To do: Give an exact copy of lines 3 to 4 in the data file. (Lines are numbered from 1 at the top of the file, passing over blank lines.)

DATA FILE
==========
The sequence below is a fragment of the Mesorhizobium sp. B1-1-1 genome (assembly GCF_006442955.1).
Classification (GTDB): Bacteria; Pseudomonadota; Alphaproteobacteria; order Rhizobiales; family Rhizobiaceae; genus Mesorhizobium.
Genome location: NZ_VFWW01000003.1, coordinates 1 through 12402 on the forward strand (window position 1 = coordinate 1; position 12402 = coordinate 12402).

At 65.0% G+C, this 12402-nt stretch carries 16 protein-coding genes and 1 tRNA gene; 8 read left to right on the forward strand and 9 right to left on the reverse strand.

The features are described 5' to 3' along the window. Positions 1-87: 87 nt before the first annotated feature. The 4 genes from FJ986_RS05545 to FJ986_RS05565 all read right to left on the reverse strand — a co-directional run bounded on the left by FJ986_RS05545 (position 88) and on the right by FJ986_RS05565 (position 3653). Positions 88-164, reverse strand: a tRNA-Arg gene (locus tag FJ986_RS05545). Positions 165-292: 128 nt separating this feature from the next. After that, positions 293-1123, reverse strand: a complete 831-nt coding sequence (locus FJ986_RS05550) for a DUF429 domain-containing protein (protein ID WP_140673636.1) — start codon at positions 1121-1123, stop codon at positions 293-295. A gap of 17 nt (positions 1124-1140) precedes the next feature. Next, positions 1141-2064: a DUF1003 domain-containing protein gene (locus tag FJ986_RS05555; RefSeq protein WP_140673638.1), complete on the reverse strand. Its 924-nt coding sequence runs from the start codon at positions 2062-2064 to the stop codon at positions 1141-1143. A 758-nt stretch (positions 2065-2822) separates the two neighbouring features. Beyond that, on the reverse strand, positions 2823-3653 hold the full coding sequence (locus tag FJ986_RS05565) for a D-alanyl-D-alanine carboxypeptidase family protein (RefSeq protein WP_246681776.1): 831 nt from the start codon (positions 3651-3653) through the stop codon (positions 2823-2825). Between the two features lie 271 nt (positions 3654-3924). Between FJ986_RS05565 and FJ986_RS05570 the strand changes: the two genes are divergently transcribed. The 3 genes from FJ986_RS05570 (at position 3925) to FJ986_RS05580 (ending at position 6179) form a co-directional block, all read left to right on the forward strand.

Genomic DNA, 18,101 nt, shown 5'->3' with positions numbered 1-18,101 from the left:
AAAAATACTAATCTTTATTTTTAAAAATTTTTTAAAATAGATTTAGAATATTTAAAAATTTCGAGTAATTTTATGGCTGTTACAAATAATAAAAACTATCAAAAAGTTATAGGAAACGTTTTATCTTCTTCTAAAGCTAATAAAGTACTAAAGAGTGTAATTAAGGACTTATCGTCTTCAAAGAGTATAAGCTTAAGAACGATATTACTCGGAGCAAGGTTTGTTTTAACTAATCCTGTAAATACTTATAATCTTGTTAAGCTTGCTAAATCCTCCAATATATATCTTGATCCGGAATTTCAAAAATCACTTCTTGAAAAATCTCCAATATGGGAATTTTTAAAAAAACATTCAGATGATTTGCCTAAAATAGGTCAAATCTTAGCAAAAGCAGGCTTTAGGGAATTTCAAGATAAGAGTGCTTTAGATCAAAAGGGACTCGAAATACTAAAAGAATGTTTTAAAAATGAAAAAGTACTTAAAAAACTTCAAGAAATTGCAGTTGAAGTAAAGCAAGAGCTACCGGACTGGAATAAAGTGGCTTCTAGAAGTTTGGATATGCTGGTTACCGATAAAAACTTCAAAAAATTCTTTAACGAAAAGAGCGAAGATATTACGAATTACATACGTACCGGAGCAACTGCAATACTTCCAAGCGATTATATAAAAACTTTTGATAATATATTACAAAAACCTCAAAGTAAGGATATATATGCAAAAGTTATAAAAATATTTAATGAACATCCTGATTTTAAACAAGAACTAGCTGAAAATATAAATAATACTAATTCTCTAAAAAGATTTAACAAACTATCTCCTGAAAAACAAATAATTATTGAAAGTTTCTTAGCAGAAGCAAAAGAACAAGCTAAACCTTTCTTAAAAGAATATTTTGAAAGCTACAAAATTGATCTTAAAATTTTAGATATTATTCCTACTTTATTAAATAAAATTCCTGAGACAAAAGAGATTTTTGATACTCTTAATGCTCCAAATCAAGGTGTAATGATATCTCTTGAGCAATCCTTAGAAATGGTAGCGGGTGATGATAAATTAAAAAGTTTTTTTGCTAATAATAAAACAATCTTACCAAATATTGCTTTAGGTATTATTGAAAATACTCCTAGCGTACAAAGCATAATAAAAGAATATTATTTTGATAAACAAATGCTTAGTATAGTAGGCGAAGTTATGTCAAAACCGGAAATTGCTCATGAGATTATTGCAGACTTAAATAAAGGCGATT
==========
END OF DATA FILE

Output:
Genome location: NZ_VFWW01000003.1, coordinates 1 through 12402 on the forward strand (window position 1 = coordinate 1; position 12402 = coordinate 12402).

At 65.0% G+C, this 12402-nt stretch carries 16 protein-coding genes and 1 tRNA gene; 8 read left to right on the forward strand and 9 right to left on the reverse strand.